The UK Government has compiled a Deprivation Index measuring deprivation for every local authority area in England. There are “seven Domains of deprivation: Income deprivation, Employment deprivation, Health deprivation and disability, Education, skills and training deprivation, Barriers to Housing and Services, Living environment deprivation and Crime.” ‘A Glimpse of the results’ highlights a higher level of deprivation in the UK than recognised by the Poverty Line:
(Indices of Deprivation, 2004)
*United States of America – country or continent?
The comparative area for the US is described in the CIA Fact Book website as:
“about half the size of Russia; about three-tenths the size of Africa; about half the size of South America (or slightly larger than Brazil); slightly larger than China; almost two and a half times the size of the European Union”
(CIA Factbook [online])
The CIA website compares countries to the size of US individual states. But America describes itself in terms of continents; no wonder George W. Bush thinks that Africa is a country!
It’s true that the UNESCO indicators for culture are Annual Cinema Attendance, along with book publication and registered national library users. The stats for Cinema Attendance describe the annual attendance per inhabitant.
Country Cinema Attendance Library Users
USA 5.2 No data available
UK 2.38 66,000
Italy 1.82 591,598
Slovenia 0.99 11,279
Serbia and Montenegro 0.46 295,388
Albania no record 5,477
Bosnia & Herzegovina No data No data
(UNESCO Institute for Statistics: Country Profiles)
Using cinema as an indicator of cultural activity is quite strange to me. Most cinema’s in the UK screen predominantly American films. Surely this is not an indicator of culture but of disposable income. The Library User data would give a greater insight into personal reading and research, but the figures need to be worked out as a percentage of the population to be comparable. Book production is global, and is another economic, not cultural indicator.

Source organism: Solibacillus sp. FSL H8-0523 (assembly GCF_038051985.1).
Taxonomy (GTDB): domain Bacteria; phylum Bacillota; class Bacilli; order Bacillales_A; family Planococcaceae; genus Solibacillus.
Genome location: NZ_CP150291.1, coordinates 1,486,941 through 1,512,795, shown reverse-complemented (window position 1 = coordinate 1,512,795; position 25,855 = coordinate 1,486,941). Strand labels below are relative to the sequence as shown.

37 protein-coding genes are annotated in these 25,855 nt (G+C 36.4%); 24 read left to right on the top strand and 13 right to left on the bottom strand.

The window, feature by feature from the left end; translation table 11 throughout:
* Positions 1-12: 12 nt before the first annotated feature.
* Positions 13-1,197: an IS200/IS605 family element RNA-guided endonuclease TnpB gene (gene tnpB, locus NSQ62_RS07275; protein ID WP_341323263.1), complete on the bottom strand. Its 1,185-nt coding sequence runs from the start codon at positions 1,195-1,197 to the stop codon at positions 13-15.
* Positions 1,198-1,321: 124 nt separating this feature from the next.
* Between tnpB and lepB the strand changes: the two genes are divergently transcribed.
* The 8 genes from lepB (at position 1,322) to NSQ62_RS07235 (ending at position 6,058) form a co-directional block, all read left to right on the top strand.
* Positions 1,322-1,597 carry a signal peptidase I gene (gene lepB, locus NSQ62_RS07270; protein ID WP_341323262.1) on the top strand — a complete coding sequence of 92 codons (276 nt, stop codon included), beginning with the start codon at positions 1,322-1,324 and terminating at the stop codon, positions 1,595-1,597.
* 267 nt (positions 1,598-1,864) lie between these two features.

The film industry in the States benefits from a highly unionised workforce, and is effectively a propaganda machine for America; epitomized by the recent TV adverts in England ‘You’ve seen the films – now visit the set’ inviting people to holiday in America. In cultural terms perhaps the cinema attendance figures more accurately represent the acceptance of American neo-liberal values than any level of regional traditional or innovative cultural complexity.
Serge Guilbaut’s book ‘How New York Stole the Idea of Modern Art’ (1983) documents how 1940’s American foreign policy included culture in its mission to save the world from communism by exporting the ‘American Way of Life’. But it was important that cultural exports not be read as propaganda. They had to be seen as products of the free market.
“In 1946 Barney Baladan, head of Paramount Pictures, was quoted in the New York Times as saying, “a State Department sponsored informational film programme, such as now is being contemplated, would not be nearly as successful as one carried out privately by commercial interests”. And that, “We, the industry, recognise the need for informing people in foreign lands about the things that have made America a great country...and we are prepared to face a commercial loss in revenue if necessary”. (Serge Guilbaut, 1983).
years later the American film industry dominates global production and
distribution and clearly hasn’t faced any loss in revenue.
What happens when we apply these questions to the visual arts? Where an international aesthetic embraces cultural diversity and social engagement, yet still evaluates them in terms of ‘block buster’ exhibitions.
When we talk about ‘culture’ we have to be careful not to fall into the politics of describing globalised culture in terms of national identity: accepting statistics which enable ‘bums on seats’ to be a recognised indicator; where the size of a country is compared to an American state. Perhaps the truest representation is the library user who is presented as an actual number, and not simply a statistic.
Hope to see you all soon,
CIA World Fact book [Online] Available at: http://www.cia.gov/cia/publications/factbook/geos/yi.html [23 Jan 2006]
Guilbaut, Serge. (1983). How New York Stole the idea of Modern Art: Abstract Expressionism, Freedom and the Cold War, University of Chicago Press p235 (note 134) & p136.
Indices of Deprivation, 2004 (ID 2004) [Online] Available at: http://www.odpm.gov.uk/index.asp?id=1128440 [23 Jan 2006]
UNESCO Institute for Statistics. Country Profiles. [Online] Available at: http://www.uis.unesco.org/ev_en.php?ID=6325_201&ID2=DO_TOPIC [23 Jan 2006]
Wikipedia [Online] Available at: